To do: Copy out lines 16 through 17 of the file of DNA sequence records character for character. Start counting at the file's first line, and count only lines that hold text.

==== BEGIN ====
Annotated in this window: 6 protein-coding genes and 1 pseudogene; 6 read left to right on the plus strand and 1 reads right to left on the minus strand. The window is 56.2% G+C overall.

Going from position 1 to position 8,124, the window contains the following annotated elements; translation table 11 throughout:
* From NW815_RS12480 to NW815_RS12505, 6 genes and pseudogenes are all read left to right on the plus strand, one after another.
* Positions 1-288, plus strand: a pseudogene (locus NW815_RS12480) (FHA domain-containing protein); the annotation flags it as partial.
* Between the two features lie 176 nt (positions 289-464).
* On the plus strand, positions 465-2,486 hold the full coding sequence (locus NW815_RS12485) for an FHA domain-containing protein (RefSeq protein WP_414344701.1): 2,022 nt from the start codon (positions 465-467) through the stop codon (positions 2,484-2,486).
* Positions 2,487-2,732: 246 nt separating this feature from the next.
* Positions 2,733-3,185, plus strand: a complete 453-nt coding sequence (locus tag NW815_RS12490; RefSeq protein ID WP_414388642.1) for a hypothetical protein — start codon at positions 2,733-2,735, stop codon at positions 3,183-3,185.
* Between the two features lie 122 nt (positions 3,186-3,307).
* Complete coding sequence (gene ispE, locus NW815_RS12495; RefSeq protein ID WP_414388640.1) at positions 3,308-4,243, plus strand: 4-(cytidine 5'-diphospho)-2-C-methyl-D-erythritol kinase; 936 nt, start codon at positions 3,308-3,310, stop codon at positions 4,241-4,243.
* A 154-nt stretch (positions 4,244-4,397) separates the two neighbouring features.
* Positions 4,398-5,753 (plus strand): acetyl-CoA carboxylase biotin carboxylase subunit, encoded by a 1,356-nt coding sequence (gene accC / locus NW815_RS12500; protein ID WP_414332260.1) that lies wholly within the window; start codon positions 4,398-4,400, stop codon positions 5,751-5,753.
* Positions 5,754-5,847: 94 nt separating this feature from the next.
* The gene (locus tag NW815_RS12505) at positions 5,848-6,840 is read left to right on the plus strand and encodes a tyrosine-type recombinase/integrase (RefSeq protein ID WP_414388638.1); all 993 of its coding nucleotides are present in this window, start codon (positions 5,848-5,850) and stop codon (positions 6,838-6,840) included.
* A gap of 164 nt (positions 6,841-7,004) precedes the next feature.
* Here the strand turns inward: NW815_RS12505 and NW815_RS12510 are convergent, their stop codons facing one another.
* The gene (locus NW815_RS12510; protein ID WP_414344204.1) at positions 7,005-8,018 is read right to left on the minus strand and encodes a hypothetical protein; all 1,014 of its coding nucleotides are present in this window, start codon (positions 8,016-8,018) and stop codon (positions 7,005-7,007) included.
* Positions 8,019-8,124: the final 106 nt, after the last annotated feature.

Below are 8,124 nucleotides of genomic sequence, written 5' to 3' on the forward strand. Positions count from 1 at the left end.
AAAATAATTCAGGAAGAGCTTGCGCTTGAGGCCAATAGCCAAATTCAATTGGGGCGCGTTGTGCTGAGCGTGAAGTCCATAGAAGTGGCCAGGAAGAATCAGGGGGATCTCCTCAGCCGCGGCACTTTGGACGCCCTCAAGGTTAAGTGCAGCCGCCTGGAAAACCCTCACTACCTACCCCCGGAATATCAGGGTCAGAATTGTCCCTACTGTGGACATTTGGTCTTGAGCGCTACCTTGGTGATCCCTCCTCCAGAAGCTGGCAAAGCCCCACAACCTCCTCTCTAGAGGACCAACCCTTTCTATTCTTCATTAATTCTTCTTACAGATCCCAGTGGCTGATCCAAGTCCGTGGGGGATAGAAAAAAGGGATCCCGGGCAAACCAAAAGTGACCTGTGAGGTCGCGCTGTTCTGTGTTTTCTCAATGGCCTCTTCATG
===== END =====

* Here the strand turns inward: NW815_RS12505 and NW815_RS12510 are convergent, their stop codons facing one another.
* The gene (locus NW815_RS12510; protein ID WP_414344204.1) at positions 7,005-8,018 is read right to left on the minus strand and encodes a hypothetical protein; all 1,014 of its coding nucleotides are present in this window, start codon (positions 8,016-8,018) and stop codon (positions 7,005-7,007) included.